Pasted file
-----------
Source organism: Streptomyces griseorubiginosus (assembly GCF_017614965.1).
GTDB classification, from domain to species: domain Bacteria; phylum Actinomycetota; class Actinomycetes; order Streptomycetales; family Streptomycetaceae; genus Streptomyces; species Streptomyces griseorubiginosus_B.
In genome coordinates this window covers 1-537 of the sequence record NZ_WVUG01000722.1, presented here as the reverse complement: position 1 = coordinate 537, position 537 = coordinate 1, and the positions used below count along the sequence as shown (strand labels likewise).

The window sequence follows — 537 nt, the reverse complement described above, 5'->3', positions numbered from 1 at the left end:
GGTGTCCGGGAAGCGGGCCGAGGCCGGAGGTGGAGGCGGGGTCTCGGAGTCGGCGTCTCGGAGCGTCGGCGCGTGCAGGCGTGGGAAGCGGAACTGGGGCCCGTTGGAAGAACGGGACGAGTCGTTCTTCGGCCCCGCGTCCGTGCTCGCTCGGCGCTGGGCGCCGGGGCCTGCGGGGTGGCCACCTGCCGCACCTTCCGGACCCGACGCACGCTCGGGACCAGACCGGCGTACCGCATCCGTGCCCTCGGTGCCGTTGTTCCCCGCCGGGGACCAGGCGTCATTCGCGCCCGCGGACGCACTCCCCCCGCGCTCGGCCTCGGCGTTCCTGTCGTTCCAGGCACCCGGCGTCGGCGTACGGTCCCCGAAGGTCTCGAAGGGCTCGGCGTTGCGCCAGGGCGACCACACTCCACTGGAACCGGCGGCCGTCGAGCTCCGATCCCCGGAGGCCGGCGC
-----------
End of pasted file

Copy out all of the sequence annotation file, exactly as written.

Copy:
Source organism: Streptomyces griseorubiginosus (assembly GCF_017614965.1).
GTDB classification, from domain to species: domain Bacteria; phylum Actinomycetota; class Actinomycetes; order Streptomycetales; family Streptomycetaceae; genus Streptomyces; species Streptomyces griseorubiginosus_B.
In genome coordinates this window covers 1-537 of the sequence record NZ_WVUG01000722.1, presented here as the reverse complement: position 1 = coordinate 537, position 537 = coordinate 1, and the positions used below count along the sequence as shown (strand labels likewise).

The window sequence follows — 537 nt, the reverse complement described above, 5'->3', positions numbered from 1 at the left end:
GGTGTCCGGGAAGCGGGCCGAGGCCGGAGGTGGAGGCGGGGTCTCGGAGTCGGCGTCTCGGAGCGTCGGCGCGTGCAGGCGTGGGAAGCGGAACTGGGGCCCGTTGGAAGAACGGGACGAGTCGTTCTTCGGCCCCGCGTCCGTGCTCGCTCGGCGCTGGGCGCCGGGGCCTGCGGGGTGGCCACCTGCCGCACCTTCCGGACCCGACGCACGCTCGGGACCAGACCGGCGTACCGCATCCGTGCCCTCGGTGCCGTTGTTCCCCGCCGGGGACCAGGCGTCATTCGCGCCCGCGGACGCACTCCCCCCGCGCTCGGCCTCGGCGTTCCTGTCGTTCCAGGCACCCGGCGTCGGCGTACGGTCCCCGAAGGTCTCGAAGGGCTCGGCGTTGCGCCAGGGCGACCACACTCCACTGGAACCGGCGGCCGTCGAGCTCCGATCCCCGGAGGCCGGCGC